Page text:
Section II: Equal wages
I am pleased to receive your statement of support for this section. You express a concern about the use of the expression “in the same establishment” in sub-clauses 11(1) and (2) and suggest that this introduces a possible loophole for a technical evasion of the proscription against equal wages. The phrase “in the same establishment” has been included to allow for differences in wages based on regional economic factors. To ensure that this does not create a loophole, I proposed that the House of Commons Standing Committee on Justice and Legal Affairs amend the Bill to include the following new sub-clause:
“s. 11(2.1) Separate establishments established or maintained by an employer solely or principally for the purpose of establishing or maintaining differences in wages between male and female employees shall be deemed for the purposes of this section to be a single establishment.”
This provision was added at Committee stage and was then included in the Bill.
Section 19: Regulations
You suggest that clause 19 should be drafted in mandatory rather than discretionary terms. In choosing the discretionary format, I noted that persons with whom the federal government enters into a contract, licence or grant will generally be covered by provincial anti-discrimination law and in most circumstances this will be adequate to regulate the situation. If the clause were drafted in mandatory terms it could be interpreted by the provinces to be an unjustifiable interference with provincial jurisdiction. There may be situations, however, where the application of federal law by means of section 19 may well be appropriate.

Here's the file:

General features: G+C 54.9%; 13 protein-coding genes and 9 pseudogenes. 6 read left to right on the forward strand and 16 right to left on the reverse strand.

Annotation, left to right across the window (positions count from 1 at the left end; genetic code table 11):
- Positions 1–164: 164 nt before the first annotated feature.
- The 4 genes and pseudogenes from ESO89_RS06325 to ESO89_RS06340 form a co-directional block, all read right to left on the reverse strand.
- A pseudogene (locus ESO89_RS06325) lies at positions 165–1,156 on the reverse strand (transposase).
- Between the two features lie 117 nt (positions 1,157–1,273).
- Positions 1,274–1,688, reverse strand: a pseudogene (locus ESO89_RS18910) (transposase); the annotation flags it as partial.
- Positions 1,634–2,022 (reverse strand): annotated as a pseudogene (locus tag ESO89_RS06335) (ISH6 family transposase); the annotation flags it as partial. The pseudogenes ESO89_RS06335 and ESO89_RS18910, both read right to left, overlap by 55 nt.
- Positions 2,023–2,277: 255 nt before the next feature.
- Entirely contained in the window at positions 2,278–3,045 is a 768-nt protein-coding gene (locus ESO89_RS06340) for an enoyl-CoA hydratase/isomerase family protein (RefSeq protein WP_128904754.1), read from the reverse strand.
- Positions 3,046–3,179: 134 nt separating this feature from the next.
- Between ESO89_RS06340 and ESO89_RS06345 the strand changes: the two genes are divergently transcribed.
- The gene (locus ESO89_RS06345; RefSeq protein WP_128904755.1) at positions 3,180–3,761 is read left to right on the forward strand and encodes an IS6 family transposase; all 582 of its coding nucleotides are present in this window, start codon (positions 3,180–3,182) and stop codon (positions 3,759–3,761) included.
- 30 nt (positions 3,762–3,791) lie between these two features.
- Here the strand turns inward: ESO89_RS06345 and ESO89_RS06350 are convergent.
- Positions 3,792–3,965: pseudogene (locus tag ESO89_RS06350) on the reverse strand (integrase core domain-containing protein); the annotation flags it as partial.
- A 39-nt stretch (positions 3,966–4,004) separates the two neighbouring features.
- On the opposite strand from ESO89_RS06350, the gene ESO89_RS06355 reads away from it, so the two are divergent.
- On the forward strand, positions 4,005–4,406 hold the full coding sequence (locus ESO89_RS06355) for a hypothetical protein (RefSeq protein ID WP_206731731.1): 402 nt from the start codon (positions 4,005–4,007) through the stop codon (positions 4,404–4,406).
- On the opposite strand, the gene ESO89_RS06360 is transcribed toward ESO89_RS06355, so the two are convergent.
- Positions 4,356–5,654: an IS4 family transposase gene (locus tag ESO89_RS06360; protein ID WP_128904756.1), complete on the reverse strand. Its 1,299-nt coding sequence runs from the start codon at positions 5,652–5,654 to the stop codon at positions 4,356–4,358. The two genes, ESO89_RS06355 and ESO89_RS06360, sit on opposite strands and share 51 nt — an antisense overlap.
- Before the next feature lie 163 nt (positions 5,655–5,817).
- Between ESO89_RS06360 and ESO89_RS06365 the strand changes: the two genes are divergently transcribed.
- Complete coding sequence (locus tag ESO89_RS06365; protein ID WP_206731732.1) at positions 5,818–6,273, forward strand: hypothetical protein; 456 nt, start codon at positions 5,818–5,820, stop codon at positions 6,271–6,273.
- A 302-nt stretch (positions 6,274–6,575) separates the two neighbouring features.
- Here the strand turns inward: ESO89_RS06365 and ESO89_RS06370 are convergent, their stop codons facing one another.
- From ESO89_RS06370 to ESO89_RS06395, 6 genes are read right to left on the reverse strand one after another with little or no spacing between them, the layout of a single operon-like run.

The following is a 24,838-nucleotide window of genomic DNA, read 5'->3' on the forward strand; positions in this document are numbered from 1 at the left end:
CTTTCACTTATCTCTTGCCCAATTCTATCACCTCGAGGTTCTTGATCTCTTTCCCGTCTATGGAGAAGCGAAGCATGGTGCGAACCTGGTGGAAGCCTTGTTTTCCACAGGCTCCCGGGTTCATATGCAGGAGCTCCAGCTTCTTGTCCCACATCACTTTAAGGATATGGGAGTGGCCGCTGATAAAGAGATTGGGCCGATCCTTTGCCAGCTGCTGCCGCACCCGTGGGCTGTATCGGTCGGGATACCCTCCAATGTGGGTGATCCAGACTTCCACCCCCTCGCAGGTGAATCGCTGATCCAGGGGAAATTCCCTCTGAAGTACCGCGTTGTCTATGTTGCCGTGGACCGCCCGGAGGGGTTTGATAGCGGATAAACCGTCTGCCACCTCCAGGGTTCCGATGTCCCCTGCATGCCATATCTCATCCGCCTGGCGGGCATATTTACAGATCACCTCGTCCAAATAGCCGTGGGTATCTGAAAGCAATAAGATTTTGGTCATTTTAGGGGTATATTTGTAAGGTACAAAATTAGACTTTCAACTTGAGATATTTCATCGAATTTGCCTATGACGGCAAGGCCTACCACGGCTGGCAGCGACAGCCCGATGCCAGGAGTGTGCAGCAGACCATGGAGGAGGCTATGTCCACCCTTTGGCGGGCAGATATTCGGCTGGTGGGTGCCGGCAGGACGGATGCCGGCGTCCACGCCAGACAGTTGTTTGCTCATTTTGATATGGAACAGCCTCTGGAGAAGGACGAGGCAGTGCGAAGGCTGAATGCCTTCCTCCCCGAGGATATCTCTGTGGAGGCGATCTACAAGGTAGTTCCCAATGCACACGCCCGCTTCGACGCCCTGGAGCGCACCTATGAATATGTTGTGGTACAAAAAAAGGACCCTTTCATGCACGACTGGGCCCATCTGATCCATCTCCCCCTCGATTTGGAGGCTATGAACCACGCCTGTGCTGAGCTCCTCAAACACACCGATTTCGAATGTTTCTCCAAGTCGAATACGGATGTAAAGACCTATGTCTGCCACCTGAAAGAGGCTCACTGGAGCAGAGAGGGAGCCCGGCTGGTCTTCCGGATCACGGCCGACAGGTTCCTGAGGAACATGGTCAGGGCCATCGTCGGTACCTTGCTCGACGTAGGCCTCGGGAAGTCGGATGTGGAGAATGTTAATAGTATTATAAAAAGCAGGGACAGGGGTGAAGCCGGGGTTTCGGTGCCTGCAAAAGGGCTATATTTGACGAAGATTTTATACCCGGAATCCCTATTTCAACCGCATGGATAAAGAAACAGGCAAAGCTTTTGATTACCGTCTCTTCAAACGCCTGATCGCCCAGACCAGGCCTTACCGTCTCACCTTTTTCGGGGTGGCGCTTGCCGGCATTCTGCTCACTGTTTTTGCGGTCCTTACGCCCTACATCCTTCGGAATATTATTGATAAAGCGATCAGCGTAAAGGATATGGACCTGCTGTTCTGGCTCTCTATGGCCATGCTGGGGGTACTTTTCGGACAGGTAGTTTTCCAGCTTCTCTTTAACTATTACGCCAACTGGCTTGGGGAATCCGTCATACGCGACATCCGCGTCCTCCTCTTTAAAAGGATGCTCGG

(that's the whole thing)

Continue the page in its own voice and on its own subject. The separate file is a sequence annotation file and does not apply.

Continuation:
Sections 33, 35, 37 and 49: Discretionary Powers Regarding Complaints
You suggest that too much discretion is vested in the Commission as to whether or not to deal with a complaint. I am not able to agree with your suggestion that there is no certainty that a legitimate complaint will be investigated and resolved. As you point out, clause 33 states that unless the complaint comes within certain limited exemptions the Commission “shall deal with any complaint filed with it”. This places a clear duty on the Commission to investigate and, if the complaint is not settled during the investigation stage or dismissed following investigation, the Commission must send the matter either to conciliation or directly to a Human Rights Tribunal for adjudication. If sent to conciliation but not resolved during that process, it would seem that the Commission would have to refer it to a Tribunal. I agree with you that the Commission should have to continue to deal with legitimate complaints until they are resolved but I feel that the legislation in its present form is effective to do this.